Why not a reservoir?

Jersey only has 120 days of water storage (and as our population grows this number will decline). The island can either increase water storage, rely on expensive desalination to meet the challenges of climate change, or create a water storage reservoir.

In 2019 Jersey Water proposed that La Gigoulande Quarry should be used as a reservoir. The DBIP excluded this option. This decision was primarily based on an ‘independent’ report by JBA Consulting, commissioned by Granite Products in 2020, stating that the quarry was unsuitable for water storage. 

Subsequently Jersey Water has warned: of “temporary customer restrictions during draughts”, and that “The decision has removed the most cost-effective feasible water storage option”. Jersey Water have also identified that a new valley would need to be flooded due to La Gigoulande’s exclusion “a new reservoir option (Les Mouriers) that could be developed within the existing Le Mourier stream intake catchment”.

Geo-Engineering Consulting Services (Jersey) have undertaken a review of the JBA report and their findings cast serious doubts on the conclusion that La Gigoulande is unsuitable as a water reservoir. It would seem that the exclusion of this option is premature, and it would be in Jersey’s best interest to have this major policy decision independently scrutinised.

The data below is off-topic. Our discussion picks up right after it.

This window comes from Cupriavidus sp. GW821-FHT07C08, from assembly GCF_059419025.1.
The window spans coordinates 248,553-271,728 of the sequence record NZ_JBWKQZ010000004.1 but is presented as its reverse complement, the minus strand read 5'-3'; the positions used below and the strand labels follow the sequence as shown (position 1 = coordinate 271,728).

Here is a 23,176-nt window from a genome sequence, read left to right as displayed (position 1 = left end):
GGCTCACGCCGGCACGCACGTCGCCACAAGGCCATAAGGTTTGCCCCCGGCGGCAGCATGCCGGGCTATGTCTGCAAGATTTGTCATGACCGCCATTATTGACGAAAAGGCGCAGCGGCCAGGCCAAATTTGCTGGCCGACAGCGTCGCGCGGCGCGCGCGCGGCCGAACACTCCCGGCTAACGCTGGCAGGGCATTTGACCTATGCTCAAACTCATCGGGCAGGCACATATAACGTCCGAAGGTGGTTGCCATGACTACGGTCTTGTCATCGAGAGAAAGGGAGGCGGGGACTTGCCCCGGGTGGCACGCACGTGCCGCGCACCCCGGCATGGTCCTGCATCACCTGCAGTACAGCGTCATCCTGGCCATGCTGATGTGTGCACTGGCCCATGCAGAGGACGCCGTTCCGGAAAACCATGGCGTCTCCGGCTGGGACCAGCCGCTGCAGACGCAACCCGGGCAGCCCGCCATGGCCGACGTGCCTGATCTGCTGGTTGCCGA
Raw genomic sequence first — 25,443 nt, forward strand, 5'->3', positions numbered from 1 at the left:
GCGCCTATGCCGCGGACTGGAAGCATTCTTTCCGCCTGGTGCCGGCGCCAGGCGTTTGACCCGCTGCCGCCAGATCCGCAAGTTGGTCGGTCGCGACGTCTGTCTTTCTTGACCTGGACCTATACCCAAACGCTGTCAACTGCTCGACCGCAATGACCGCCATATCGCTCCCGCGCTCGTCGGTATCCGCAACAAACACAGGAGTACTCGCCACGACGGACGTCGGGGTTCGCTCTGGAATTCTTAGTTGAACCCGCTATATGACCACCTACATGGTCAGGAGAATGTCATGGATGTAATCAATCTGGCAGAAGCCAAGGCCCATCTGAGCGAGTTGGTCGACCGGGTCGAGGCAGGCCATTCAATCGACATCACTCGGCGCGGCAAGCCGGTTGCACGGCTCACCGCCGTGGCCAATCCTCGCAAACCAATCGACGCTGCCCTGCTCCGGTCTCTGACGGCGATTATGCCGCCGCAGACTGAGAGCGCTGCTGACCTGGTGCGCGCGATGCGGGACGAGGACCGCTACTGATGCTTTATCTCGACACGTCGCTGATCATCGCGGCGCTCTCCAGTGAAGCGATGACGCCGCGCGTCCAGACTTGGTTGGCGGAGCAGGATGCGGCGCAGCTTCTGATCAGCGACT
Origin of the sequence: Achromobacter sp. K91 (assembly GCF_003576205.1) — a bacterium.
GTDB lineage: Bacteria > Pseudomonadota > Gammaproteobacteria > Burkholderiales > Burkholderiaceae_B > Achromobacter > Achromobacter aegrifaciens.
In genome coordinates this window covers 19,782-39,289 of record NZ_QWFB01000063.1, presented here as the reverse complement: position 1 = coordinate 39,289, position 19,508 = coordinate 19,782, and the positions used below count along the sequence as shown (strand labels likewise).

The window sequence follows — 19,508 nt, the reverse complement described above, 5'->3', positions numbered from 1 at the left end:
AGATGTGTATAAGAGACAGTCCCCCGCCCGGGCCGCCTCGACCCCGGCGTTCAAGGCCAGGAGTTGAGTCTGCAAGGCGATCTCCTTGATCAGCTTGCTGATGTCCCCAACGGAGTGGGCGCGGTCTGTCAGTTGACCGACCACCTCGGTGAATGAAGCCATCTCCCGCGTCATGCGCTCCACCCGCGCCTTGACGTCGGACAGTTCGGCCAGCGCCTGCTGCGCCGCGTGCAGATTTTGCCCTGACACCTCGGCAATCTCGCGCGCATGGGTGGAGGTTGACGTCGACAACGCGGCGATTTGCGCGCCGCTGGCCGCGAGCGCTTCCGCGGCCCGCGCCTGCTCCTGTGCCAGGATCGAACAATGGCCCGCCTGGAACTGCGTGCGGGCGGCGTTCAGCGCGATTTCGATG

This is Geo-Engineering Consulting Services’ analysis:



As part of the Island Plan, the practicality of using the Quarry as an ‘active’ storage reservoir was considered by Jersey Water.  This proposed use would in principle accord with the overall Green Valley visions for St Peter’s Valley that were the subject of a significant petition in 2020 as input to the Island Bridging Plan.  This survey identified the current negative impacts of the Quarry operation (and associated industrial/storage areas) to a historically and archaeologically important area comprising the double wheel La Gigoulande Mill and associated streams leading upstream to the Elms and downstream to Quetivel Mill.